|The Community Preservation Fund is used to purchase open space, farmland, and historic structures. The McGintee administration purchased the historic Lester property at the corner of Cedar Street and North Main Street.|
The development of the Community Preservation Fund (CPF) is surely one of the most important events in East Hampton’s history—from the time Connecticut farmers and fishermen, originally from Maidstone in East Anglia in England, settled here in 1648 to the present.
In 1998, 350 years after East Hampton’s founding, the five East End towns (East Hampton, Southampton, Riverhead, Shelter Island, and Southold) obtained from the New York State Legislature the right to levy a two-percent real estate transfer tax on land and housing sales. Officially called the Peconic Bay Region Community Preservation Fund, the program is generally referred to as the CPF. (The CPF should not be confused with the Peconic Land Trust, as it sometimes is. The Peconic Land Trust is a private organization which is funded privately, not through taxation of any sort.)
It is the buyer who pays the transfer tax, not the seller. The tax is not collected from general tax revenues such as real estate and school taxes. In East Hampton, the tax is levied on the sale of houses and buildings whose purchase price is $250,000 or more (the first $250,000 is exempt from the tax) and on unimproved land sold for $100,000 or more (the first $100,000 is exempt as well). By voter referendum the CPF expires in the year 2030. Some exemptions, such as farmer-to-farmer sales, are included in the law.
Money raised in a town stays in the town in which the real estate transfer tax is levied and is used to purchase open space, farmland, and certain historic structures. Under certain circumstances, CPF money may be used for community recreational purposes. In its first decade, tens of millions of CPF dollars have been collected and utilized to spare thousands of acres from development. By protecting property values, this is a savings account for taxpayers.
The remarkable combination of East Hampton’s openness, its farmlands and forests, its bays, harbors, ponds and magnificent beaches, its beautiful vistas, close-to-nature-trails, the soul satisfying sounds of surf, and the smells of fresh sea air combine to make it captivating. The Community Preservation Fund is designed, and legislated, to protect these environmental treasures.
The CPF was not a magnanimous gift bestowed from on high. It is the result of years of hard work by determined, forward thinking citizens and elected officials who worked together to prevent the suburban mediocrity so frequently seen elsewhere on Long Island. Nearly 40 percent of East Hampton’s 70 square miles are now in public ownership – most of it preserved as open space.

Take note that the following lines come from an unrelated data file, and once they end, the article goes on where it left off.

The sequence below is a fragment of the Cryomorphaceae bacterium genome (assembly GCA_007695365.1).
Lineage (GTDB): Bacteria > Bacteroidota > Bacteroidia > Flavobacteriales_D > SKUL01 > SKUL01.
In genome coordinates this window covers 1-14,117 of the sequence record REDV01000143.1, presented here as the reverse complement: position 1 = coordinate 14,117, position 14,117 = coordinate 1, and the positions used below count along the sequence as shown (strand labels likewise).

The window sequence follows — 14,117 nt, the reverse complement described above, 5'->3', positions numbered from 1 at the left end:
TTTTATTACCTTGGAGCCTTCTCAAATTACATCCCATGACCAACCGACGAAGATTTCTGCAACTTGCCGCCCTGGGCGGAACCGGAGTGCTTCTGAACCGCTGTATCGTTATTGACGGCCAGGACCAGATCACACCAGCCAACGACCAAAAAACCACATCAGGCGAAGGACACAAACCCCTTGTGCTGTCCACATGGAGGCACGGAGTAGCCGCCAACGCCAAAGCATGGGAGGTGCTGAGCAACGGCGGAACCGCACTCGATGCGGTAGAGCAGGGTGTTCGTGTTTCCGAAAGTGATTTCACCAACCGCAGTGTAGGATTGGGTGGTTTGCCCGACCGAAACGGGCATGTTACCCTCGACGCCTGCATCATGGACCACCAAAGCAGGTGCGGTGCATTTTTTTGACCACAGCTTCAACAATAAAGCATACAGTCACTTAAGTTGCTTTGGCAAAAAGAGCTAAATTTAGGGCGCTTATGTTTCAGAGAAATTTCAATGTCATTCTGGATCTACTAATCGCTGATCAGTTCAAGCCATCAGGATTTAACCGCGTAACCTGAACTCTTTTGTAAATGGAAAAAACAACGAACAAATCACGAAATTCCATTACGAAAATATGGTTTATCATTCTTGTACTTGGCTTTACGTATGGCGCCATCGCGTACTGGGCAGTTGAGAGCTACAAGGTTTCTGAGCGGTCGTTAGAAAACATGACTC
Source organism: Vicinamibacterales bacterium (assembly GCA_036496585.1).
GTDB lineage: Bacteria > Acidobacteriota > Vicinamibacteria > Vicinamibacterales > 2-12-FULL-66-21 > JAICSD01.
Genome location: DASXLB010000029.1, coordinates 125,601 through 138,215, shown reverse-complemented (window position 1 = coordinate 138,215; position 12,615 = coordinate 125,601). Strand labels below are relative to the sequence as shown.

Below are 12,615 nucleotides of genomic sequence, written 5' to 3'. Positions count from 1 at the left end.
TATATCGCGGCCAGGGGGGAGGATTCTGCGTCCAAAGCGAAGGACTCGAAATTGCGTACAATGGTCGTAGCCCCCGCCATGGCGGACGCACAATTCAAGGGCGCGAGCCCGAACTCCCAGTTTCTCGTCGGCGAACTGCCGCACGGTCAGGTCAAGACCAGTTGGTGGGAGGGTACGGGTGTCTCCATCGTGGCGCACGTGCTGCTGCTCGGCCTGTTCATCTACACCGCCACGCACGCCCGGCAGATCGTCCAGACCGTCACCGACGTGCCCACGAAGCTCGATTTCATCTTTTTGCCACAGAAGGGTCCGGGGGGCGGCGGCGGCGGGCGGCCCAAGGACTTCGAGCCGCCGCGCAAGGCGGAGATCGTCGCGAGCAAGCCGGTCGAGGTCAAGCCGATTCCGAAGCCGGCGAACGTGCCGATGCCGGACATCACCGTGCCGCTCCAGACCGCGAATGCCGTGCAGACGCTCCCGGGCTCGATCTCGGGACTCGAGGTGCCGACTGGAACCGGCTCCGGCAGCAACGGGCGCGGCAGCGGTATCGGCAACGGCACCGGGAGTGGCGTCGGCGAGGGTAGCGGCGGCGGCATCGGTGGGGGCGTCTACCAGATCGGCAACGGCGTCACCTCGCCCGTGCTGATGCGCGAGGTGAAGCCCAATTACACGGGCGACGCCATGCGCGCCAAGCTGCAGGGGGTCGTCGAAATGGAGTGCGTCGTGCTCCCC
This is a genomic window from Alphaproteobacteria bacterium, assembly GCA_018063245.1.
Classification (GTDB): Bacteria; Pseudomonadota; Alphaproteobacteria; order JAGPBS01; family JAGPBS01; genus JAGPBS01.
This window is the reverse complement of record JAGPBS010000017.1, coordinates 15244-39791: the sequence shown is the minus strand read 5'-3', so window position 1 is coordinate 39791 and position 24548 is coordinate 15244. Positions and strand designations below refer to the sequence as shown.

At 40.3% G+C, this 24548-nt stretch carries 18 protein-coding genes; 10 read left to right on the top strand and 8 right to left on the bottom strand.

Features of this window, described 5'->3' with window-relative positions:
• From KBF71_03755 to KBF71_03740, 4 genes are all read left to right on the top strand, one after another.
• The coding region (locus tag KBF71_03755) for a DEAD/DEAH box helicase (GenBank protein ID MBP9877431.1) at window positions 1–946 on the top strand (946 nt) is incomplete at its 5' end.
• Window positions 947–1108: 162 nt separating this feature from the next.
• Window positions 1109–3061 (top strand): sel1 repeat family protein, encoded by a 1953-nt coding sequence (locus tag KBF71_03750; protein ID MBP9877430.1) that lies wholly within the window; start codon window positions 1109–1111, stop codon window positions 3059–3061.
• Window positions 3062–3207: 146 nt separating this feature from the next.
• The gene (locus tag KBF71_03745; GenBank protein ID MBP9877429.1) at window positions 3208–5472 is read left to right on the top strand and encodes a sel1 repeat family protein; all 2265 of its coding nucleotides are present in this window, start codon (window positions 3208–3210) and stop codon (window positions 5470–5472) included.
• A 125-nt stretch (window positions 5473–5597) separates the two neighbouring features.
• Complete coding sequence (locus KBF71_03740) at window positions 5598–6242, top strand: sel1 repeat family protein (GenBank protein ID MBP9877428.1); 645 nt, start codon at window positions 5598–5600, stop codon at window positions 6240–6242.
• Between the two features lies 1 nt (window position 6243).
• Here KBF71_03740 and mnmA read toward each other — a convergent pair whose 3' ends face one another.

The CPF concept was first mentioned publicly by Judith Hope at a Town Board meeting in the early ‘80s when she was the town’s Democratic supervisor. Judith had seen an early version in Nantucket, where it is called a land bank. Her explanation of the land bank immediately switched on light bulbs in the minds of environmentally active individuals. “We’ve got to do it!” they said. But who? And how? Somebody or some organization had to take the initiative.
The “who” was the Group for the South Fork (since renamed Group for the East End) and Kevin McDonald, its vice president at the time. He joined forces with Fred Thiele, our Assemblyman in Albany, and Ken Lavalle, our State Senator, who agreed it was essential. They would craft the legislation, work for its passage in the State Legislature, and secure the signature of the governor to make it happen.
From the outset Kevin had the wholehearted support of the East Hampton Town Board and successive Democratic Supervisors Hope, Tony Bullock and Cathy Lester. At the same time he organized a supportive coalition of businesses, farming interests, real estate companies and civic officials. Getting it done had its setbacks and disappointments, but Kevin was a relentless driving force.
Cathy Lester, with East Hampton Democratic Committee members, made countless bus trips to Albany to persuade legislators. By then the growing support included the Nature Conservancy, the Peconic Land Trust, other environmental organizations, and some Republicans. Although support eventually became widespread, the actual work, the heavy lifting was done by Kevin and East Hampton Democrats.
With a great sigh of “at last,” in 1997 the proposed legislation reached the desk of Governor Pataki. And he vetoed it! But it wasn’t dead; by then support was too strong. In 1998 it was again on Pataki’s desk and he signed it. From the time Judith Hope introduced the idea it had taken 15 years of hard work and determination to battle through discouragement and setbacks to create what is now recognized as one of the most successful land preservation programs in the nation. Kevin McDonald and Assemblyman Thiele continue to receive calls from all over America seeking guidance and particulars. Four similar programs now exist in upstate New York towns.
Many people assume the Community Preservation Fund just somehow happened, a grand gift from government perhaps. Not so: It began at the grass roots level. It is appropriate to call it a gift primarily from East Hampton Democrats, a gift that came just in time to save much of Long Island’s East End. It is a worthy program and a proud legacy.